Because of plastics, we are risking the health of our planet and wildlife. Trees are being cut down to make space for landfills and oceans are being flooded by plastic materials. If we do not limit our consumption of plastic and change our behaviour, the impact will be greater for future generations. 

Choosing products made of biodegradable, ecofriendly materials such as bamboo, will help preserve the environment. Its versatility, durability and organic nature make it a perfect alternative to man-made, synthetic products. It’s a renewable resource that is friendly to mother nature and offers abundant health benefits to humans.

Learn more about biodegradable eco-friendly products for your home or business.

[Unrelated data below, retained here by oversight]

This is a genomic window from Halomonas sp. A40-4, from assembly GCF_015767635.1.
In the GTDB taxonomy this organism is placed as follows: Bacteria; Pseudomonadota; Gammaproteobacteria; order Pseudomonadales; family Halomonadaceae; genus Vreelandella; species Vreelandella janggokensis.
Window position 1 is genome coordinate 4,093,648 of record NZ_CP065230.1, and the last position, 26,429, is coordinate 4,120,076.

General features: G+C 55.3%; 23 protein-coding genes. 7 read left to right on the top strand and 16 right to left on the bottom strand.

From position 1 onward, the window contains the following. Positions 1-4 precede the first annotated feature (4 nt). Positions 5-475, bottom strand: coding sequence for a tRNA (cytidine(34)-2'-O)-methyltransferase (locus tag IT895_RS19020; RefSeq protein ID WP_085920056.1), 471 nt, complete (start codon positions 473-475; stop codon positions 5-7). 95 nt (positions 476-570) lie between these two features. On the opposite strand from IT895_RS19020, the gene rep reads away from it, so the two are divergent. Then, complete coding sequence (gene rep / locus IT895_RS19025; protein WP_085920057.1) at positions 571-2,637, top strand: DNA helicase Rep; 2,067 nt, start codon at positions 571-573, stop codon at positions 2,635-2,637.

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2 thoughts on “The 5 Types of Plastic that Create a Negative Impact on the Environment

  • Ross ReichelFebruary 10, 2021 at 4:48 am

    This article is fantastic! It is appreciative how governments are putting their efforts to ensure the use of biodegradable plastic. We, as human beings, should try our best to sustain our wildlife and environment. It should not be an individual attempt but a collective one. Keep sharing such information!

  • Gloria Grant July 2, 2021 at 5:12 am

    You have an excellent grasp on the research data about the sustainability of our planet. Presenting such authentic information on environmental sustainability and biodegradable waste materials can surely incite exploration of further research data – just as I am going to do!

    Thanks for such a good piece!